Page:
Wednesday, March 6, 2013


David Abrams served in the U.S. Army for twenty years, and was deployed to Iraq in 2005 as part of a public affairs team. His stories have appeared in Esquire, Narrative, and other literary magazines.

His debut novel about the Iraq War, Fobbit, was named a New York Times Notable Book of 2012 and a Best Book of 2012 by Paste Magazine, St. Louis Post-Dispatch and Barnes and Noble. It was also featured as part of B&N's Discover Great New Writers program.

Abrams applied the Page 69 Test to Fobbit and reported the following:
A man is hunched over his keyboard in an office cubicle. Sweat drips from his brow. He types like his life depended on it. His fingers peck furiously at the keys. Peckity-peck-peck, tappity-tap-tap. He is Liberace in his finest hour.

Meet Staff Sergeant Chance Gooding Jr., a public affairs soldier writing a press release in U.S. Army headquarters in Baghdad, circa 2005. He is trying to write the four-paragraph release about a soldier who’d been killed by a bomb while on patrol in a Baghdad neighborhood. Gooding must choose his words carefully, to the exacting standards of his boss, Lieutenant Colonel Harkleroad, who is nervously waiting to take the single sheet of paper upstairs to his boss, the Chief of Staff, for approval. Harkleroad is a perpetual worrier prone to nosebleeds. Gooding, as his name implies, is a do-gooder who only wants to please the Army brass, but he’s frustrated at every turn by red-tape bureaucracy. In this early scene, we watch as Gooding writes the release, Harkleroad edits it in order to better tell “the Army story,” then Gooding retypes it, Harkleroad re-edits it, changing a word here and there before giving it back to Gooding who retypes it, and on and on into the eighth circle of Hell.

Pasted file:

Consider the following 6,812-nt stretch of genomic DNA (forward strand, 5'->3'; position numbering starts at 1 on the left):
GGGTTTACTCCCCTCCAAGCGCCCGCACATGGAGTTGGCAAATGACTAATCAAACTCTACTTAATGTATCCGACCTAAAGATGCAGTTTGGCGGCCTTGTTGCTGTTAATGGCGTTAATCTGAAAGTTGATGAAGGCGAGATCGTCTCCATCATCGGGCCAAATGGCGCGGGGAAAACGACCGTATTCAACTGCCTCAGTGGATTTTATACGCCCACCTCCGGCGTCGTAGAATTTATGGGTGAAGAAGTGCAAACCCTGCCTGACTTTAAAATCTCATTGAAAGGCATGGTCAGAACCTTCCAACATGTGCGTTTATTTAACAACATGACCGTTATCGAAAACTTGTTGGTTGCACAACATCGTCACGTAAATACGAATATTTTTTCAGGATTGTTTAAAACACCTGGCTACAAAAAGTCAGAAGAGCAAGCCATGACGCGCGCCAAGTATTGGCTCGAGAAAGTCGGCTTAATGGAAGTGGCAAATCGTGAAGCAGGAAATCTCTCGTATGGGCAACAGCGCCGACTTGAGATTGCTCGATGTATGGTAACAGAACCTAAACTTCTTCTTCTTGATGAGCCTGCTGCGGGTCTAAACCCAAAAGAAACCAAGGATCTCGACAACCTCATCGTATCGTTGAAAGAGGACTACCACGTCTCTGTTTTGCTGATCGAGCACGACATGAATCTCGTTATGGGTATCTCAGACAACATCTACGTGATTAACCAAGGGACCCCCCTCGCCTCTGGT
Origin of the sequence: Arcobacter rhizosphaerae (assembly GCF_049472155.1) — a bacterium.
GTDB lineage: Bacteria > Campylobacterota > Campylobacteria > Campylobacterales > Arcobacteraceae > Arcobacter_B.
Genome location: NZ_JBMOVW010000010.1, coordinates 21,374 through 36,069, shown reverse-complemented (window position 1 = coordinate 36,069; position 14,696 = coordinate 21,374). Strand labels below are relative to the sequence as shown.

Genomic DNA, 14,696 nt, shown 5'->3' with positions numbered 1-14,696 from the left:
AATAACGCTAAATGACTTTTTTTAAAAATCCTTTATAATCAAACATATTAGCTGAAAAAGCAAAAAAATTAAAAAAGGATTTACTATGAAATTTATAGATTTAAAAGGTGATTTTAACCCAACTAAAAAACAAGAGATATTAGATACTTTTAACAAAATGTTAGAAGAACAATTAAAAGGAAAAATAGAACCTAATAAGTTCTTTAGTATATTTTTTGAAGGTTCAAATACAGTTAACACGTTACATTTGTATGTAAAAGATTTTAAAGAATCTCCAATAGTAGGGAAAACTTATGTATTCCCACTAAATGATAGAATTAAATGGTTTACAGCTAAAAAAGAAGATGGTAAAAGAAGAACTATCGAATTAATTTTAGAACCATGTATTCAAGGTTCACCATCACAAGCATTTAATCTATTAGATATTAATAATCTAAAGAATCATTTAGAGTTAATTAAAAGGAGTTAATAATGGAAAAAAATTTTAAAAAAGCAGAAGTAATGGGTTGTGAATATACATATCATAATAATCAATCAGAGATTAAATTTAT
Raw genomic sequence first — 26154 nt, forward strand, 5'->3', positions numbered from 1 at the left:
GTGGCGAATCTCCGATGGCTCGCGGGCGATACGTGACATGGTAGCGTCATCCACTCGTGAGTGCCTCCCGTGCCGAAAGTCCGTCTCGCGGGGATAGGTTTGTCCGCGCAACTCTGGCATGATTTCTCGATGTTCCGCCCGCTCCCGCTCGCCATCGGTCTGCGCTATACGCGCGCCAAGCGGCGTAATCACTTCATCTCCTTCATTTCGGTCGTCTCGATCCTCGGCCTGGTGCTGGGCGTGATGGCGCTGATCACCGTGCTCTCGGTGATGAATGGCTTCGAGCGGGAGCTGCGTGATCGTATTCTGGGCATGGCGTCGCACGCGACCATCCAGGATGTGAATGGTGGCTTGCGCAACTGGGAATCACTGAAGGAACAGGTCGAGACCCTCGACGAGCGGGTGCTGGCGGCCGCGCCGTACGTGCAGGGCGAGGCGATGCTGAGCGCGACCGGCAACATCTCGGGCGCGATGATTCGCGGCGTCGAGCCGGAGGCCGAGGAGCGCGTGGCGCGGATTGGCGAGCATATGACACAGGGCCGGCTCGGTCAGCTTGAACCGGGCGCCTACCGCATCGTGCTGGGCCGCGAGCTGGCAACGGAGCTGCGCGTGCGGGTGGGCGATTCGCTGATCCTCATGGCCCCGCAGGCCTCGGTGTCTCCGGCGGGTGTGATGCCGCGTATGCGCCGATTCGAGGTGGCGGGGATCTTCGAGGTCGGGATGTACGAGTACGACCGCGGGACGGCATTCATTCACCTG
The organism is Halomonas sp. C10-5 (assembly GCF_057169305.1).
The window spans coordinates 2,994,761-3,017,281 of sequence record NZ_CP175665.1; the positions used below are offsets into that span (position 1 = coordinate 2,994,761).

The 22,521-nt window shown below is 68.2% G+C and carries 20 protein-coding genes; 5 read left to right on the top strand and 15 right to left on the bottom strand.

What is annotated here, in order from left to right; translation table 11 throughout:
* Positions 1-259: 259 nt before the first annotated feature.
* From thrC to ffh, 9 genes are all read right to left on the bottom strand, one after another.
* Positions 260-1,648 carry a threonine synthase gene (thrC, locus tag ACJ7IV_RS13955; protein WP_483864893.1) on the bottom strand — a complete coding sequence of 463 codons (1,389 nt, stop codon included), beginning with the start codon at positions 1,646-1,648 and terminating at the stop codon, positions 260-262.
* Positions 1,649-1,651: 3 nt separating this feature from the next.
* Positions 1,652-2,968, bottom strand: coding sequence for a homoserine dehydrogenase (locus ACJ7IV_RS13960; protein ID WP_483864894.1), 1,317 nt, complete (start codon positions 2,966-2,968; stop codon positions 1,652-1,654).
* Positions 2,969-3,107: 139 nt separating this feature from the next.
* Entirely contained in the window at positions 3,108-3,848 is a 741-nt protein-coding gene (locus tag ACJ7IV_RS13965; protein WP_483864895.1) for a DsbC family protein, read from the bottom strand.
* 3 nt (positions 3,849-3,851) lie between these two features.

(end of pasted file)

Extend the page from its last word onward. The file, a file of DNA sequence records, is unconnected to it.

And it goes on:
Page 69 is about as action-packed as an office-drone thriller can get. There’s sweat! There’s flying fingers! There’s the imminent threat of blood dripping from Harkleroad’s nose!
Harkleroad read the gutted-and-thrashed release twice, thrice, then once more, holding a hand over one eye for a slightly different perspective. “Okay. Looks good. I’ll take it to the Chief.”

Staff Sergeant Gooding collapsed against the doorframe of the PAO’s office, his fingers throbbing, but sweet relief coursing his veins.

Lieutenant Colonel Stacie Harkleroad thanked him again then drew a deep breath and climbed the stairs to the second floor of division headquarters. They were as steep and long as a path up Everest. At the top, the Chief waited, a growing scowl on his face.
I’m glad this is the scene from Fobbit which landed on page 69 because it really does encapsulate a lot of the comedic frustration I was trying to convey in the novel. War sucks, but it’s even suckier when you’ve got nincompoops like Harkleroad telling you how to fight your war on words.
Learn more about the book and author at David Abrams's website, blog, Facebook page, and Twitter perch.

--Marshal Zeringue